The Bird and the Bystanders

A crowd had gathered around a washed up Guillemot on Brighton beach. Frequent storms during winter 2014 weakened many sea birds, causing them to get stranded on beaches around the English coast. Many casualties were covered in oil. Rather than use their initiative and find a solution, the bystanders faffed about. Some filmed the bird on their smartphones; others talked at length about doing something, but then failed to act. Humans may think they have freewill, but it is well established that they behave in highly predictable ways, especially when in groups. It is common for people in a group or a crowd to ignore a stricken person or animal and carry on regardless. This phenomenon is called the diffusion of responsibility. It happens regardless of personality, culture or socio-economic status. We are all capable of walking past someone who has collapsed in the street.

I decided to phone the RSPCA. In the meantime, a man stood by, idly allowing his son to threaten and throw stones at the stricken bird. I stepped in and shouted at them, but it was too late. The bird used its flagging energy to swim off into the sea. Seagulls hovered over the Guillemot, sizing up their potential meal. Nothing goes to waste in nature. That's just the way it is. The advisor informed me that there was nothing the RSPCA could do, if the bird had gone into the sea. I had to say something to the man, so I approached him for a word. For a moment, I wished a one-way plane ticket to North Korea on him. I explained that the bird now faced certain death. "It's  not his fault, he's only three", the man said. "But you're the adult, you should have stopped him", I replied.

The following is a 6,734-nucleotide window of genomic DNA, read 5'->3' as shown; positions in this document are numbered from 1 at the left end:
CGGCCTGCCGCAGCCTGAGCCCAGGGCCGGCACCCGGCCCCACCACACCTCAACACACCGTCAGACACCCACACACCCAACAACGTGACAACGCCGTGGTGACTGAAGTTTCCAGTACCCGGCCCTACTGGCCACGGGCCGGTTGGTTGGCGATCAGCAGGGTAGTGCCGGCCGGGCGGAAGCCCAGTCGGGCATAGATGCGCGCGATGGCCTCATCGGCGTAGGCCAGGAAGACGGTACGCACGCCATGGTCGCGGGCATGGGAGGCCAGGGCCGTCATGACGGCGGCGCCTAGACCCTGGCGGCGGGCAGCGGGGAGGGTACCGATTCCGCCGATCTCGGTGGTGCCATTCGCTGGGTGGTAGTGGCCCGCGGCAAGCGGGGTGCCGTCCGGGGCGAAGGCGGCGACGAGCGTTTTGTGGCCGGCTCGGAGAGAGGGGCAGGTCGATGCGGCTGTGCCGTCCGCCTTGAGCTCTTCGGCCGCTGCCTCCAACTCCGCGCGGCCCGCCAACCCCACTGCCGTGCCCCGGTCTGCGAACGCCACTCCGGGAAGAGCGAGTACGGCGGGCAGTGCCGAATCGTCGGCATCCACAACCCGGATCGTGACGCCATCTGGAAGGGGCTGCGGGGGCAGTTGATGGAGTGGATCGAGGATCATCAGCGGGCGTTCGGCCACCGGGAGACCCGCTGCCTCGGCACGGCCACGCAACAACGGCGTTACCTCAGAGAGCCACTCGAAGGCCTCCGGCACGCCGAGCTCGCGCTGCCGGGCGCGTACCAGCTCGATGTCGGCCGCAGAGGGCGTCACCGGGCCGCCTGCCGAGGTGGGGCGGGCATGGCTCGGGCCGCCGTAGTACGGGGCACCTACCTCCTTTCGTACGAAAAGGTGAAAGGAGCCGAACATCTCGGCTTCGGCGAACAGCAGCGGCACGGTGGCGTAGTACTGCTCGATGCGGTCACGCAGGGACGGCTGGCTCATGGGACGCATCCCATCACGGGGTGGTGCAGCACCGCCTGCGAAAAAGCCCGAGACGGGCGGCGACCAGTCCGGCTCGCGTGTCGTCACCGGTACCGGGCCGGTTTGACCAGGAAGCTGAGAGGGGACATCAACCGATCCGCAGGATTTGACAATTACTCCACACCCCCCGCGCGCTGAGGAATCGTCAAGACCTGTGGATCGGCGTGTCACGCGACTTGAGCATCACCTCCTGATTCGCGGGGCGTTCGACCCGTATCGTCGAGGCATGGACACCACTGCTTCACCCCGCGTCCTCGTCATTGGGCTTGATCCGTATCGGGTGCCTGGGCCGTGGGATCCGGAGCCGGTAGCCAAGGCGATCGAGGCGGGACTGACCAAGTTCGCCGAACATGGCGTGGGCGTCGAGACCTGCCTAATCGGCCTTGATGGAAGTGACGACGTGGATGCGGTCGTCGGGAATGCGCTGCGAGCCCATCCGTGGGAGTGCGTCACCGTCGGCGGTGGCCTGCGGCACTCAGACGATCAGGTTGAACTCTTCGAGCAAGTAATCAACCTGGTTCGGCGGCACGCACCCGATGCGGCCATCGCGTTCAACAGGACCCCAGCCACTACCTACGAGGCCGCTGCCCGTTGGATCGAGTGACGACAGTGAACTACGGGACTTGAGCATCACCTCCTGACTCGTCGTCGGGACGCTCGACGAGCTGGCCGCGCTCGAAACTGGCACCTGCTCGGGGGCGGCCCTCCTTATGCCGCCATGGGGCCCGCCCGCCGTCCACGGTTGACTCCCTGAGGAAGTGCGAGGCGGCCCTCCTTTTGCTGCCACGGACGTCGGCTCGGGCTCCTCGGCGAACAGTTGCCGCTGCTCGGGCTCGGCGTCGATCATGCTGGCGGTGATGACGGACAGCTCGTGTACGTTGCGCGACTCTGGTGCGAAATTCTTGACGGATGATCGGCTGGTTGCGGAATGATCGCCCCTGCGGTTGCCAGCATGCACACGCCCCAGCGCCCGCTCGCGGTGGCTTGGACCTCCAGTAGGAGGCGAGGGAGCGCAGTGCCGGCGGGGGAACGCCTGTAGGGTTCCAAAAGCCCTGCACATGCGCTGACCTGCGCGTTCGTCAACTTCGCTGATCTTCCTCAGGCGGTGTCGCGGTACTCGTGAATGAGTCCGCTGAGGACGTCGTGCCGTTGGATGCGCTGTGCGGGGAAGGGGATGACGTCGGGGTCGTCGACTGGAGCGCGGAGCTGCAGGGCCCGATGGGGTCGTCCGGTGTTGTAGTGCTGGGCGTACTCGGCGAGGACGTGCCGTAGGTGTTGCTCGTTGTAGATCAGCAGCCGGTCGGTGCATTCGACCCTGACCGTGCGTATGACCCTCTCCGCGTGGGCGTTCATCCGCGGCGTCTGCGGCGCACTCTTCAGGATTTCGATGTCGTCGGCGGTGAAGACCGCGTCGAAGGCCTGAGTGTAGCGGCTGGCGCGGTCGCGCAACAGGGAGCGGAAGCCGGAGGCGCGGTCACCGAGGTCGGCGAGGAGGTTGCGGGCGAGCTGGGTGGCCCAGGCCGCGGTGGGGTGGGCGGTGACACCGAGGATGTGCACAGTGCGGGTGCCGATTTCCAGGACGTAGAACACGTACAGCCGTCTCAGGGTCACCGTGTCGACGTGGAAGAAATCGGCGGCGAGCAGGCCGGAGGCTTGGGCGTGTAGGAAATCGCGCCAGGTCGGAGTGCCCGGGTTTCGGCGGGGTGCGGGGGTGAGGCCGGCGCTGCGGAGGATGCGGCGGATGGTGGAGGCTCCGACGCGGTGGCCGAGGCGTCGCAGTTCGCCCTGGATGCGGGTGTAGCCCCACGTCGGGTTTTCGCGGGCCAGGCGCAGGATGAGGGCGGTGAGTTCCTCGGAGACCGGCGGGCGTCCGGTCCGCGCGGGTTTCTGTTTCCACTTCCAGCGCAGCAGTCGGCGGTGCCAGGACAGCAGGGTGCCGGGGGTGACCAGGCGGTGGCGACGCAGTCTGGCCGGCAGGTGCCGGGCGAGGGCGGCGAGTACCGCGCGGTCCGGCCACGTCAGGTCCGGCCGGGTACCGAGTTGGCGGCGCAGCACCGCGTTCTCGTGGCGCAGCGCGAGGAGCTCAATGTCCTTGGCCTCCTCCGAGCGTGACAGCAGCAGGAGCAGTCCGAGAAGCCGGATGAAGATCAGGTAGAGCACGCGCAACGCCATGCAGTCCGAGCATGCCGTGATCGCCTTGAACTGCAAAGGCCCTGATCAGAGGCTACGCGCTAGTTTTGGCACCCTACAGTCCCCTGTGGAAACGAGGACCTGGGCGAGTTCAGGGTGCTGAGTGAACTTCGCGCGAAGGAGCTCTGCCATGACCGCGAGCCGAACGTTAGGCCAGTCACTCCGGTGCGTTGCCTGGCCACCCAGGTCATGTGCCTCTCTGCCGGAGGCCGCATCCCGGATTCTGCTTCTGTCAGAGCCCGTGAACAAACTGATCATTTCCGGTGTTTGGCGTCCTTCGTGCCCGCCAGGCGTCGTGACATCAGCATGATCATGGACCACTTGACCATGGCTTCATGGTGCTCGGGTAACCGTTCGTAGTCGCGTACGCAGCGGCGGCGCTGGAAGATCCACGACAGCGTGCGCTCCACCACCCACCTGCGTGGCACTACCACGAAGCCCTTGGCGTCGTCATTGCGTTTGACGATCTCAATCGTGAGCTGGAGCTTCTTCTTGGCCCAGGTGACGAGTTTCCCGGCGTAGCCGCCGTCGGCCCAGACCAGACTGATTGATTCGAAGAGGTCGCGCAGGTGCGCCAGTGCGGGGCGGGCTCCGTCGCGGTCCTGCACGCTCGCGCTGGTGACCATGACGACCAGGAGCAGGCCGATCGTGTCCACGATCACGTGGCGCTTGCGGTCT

I had intended to photograph the murmurations, but the incident had upset me. After giving up early, I packed my camera away and nearly left, but for a last minute decision to walk along the beach on the off-chance that the waves had washed the Guillemot up again. Eureka! There he was, on the pebbles, trying to remove the oil from his feathers. With the first nice day in weeks, I knew I was in for a very long wait, as callouts increase when people venture outdoors. It was a cold Saturday evening. The RSPCA was experiencing heavy demand on their services. At 6.30pm, RSPCA Inspector Tony Pritchard called me to say he was 30 miles away in Bognor Regis and would be with me in an hour. I stood guard, asking people if they would keep away from the bird. I once stood for 90 minutes at the Chattri in temperatures of -13°C, so two hours on Brighton beach in February was easy(ish). With me standing by holding a torch, Tony captured the Guillemot in seconds using a net on a pole and placed him inside a box. The bird put up a struggle, which according to Tony, was encouraging. Of course, I will never find out if the bird survived. All I could do, apart from drink the beer in my fridge, was donate some money and hope all goes well.


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